Database Format

This page will give you a detailed, extra geeky definition of the format of the Palm OS database that D&D Helper uses. If you are not a computer nut, turn back!

General Database Format

Below is the format for the general database. Records are numbered sequentially, starting at 0. The database has a "header" record (#0), then is followed by different sections that contain the data.

  • Record 0: Database header
    • Version [2 bytes]: Version number of database. Currently 1. Version 0 was depreciated.
    • Flags [2 bytes]: Flags for the database.
      • 0x0001 : Generate multiple entries (good for word generators)
    • Section Record Counts [2 bytes per section]: Number of records for each section. Minimum of 1.
  • Records 1-n: Sections (one or more of the following)
    • Random Entry
    • Letter Pairing
    • Phrase-Structure Rule Grammar

Random Entry section

This type of section is a "pick one of the following" type of list. Good for lists of riddles, random situations, etc.

  • First Record: Header
    • Type [2 bytes]: 0
    • Flags [2 bytes]:
      • 0x0001 : Use random chances (see Chances below)
    • Items [2 bytes]: Number of items in this section. This shouldn't match the number of records unless you only put one entry in each record.
  • All the rest in the section: Data records
    • Number of entries in this record [2 bytes]: Multiple entries can be combined into a single record, saving space and making the database much faster when transferring to the Palm. This works better with smaller data, such as wordlists, but doesn't really lose anything with larger records.
    • Chance and Offset Array [2 or 4 bytes per entry]:
      • Chance [2 bytes]: The chance for this entry. If chances are not used, these two bytes are omitted from the record. Entries are sorted in ascending chance order. (see Chances below)
      • Offset [2 bytes]: The offset from the beginning of the record where this entry starts. The entry must be terminated with a NULL.
    • Entries: Each entry is a null-terminated string. This contains the riddle, situation, word, or whatever data the entry contains. Max size is unknown, but is probably limited by the OS to whatever you can fit in a single record, which is a little under 64k.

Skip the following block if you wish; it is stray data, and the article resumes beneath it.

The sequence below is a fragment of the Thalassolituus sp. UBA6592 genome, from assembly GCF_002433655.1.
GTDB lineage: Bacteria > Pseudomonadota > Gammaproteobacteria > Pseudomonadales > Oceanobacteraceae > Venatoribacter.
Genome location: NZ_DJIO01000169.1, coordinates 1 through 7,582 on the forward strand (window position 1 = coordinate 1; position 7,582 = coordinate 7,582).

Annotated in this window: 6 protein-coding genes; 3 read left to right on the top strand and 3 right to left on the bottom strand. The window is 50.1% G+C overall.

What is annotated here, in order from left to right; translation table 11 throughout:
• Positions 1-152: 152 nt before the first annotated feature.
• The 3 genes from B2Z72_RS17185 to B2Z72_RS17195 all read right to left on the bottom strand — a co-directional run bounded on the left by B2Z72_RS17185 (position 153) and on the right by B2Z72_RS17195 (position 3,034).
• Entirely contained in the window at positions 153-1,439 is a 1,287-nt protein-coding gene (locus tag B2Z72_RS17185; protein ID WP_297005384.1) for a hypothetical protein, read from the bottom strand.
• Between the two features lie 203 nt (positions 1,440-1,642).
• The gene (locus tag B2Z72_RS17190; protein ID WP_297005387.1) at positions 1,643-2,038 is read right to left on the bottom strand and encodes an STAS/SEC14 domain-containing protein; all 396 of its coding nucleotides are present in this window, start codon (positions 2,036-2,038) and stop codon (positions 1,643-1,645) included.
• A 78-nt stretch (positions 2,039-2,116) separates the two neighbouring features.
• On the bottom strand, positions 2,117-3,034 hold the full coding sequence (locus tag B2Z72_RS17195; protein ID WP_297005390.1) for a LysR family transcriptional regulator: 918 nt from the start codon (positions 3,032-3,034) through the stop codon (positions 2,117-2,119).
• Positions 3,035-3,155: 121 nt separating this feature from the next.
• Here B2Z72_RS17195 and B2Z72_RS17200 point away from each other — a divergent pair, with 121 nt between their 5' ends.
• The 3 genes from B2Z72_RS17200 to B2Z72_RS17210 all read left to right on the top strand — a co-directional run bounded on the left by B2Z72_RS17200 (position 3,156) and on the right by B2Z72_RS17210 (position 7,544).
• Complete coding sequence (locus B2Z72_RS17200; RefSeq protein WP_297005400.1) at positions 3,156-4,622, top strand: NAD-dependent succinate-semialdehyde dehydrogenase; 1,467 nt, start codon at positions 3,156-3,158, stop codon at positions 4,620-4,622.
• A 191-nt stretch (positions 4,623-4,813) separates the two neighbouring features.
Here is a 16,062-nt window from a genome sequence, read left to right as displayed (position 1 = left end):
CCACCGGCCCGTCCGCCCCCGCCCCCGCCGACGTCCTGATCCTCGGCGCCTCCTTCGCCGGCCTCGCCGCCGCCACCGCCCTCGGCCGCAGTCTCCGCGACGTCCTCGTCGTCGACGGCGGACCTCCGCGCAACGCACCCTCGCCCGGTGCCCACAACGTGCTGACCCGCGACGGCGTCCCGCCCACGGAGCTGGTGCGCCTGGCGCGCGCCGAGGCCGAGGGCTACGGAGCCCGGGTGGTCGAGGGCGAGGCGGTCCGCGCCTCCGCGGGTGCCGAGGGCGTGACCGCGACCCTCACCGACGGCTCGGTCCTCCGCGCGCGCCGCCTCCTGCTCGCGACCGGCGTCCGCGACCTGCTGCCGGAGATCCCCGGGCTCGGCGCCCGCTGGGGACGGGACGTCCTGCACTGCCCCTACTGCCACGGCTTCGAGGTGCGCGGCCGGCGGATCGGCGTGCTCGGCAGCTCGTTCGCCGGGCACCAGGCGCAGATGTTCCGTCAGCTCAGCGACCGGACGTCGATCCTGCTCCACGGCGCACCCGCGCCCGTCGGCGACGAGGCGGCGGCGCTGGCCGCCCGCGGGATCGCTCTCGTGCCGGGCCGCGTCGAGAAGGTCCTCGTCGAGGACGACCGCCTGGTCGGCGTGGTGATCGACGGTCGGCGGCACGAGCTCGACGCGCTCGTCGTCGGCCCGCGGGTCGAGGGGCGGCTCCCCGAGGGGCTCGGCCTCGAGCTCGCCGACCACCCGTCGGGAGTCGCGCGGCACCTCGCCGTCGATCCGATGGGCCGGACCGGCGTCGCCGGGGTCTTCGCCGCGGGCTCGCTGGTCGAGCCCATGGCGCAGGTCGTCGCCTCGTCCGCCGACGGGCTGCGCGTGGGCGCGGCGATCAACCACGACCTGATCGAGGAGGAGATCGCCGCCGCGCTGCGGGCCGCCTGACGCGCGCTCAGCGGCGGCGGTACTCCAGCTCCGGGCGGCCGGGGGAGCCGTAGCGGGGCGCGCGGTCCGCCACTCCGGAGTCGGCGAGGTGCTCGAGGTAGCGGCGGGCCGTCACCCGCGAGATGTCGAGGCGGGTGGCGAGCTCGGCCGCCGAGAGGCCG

Letter Pairs section

One method of building words is to analyze a list of words from a language and figuring out what two letters start words. Then you see what letters possibly follow those two letters and add the third letter. You repeat until you end the word by randomly picking two letters at the end of the word or until a maximum word length is reached.

It is strongly suggested that you use random chances with this method of word creation. One good example of why is in the English language, the letter Q is almost always followed by U. So, let's assume that our rules have Q always followed by U. With chances enabled, you'll see the letter U after every Q unless the word is just too long and had to be stopped. Without chances in the database, the letter U has a 50% chance of showing up. If U is not picked, the word will be ended. This is not exactly what people would like. However, adding chance data increases the database size a lot (over doubles the size), but produces much better results.

  • First Record: Header
    • Type [2 bytes]: 1
    • Flags [2 bytes]:
      • 0x0001 : Use random chances (see Chances below)
    • Maximum Length: The maximum length of the word. Note: I'd like to have the length taper instead of just snipping it right now.
    • Starting Pairs: (one or more of these)
      • Chance [2 bytes]: The chance that this letter pair is used. If not using random chances, these two bytes are omitted from the record. (see Chances below)
      • Starting pair [2 bytes]: Two letters that words could start with.
  • All the rest in the section: Data records
    • Starting Letter [1 byte]: The first letter of the pair.
    • Entries [1 byte]: Number of entries of letters that can follow the starting letter.
    • Second Letter Definition: (one of these per Entries)
      • Second letter [1 byte]: The second letter of the pair
      • Third letter options [1 byte]: Number of potential third letters that follow the letter pair.
    • Third Letter Definition: (one of these per Third letter options per Entries):
      • Chance [2 bytes]: The chance for this ending. If chances are not used, these two bytes are omitted from the record. If chances are used and the is no chance high enough, the word is considered finished (just like adding 0xFFFF for the chance and 0x00 for the character, but it saves 3 bytes). (see Chances below)
      • Next Letter [1 byte]: A letter that could follow the letter pairs. If not using chances, you should use 0x00 to signify that the next "letter" is actually the end of the word.

Phrase-Structure Rule Grammar section

Based on phrase-structure rules, this section has the potential to create words, sentences, phrases, spell names, and darn near everything else and can be a lot smaller than the letter pairing section or the random entry section.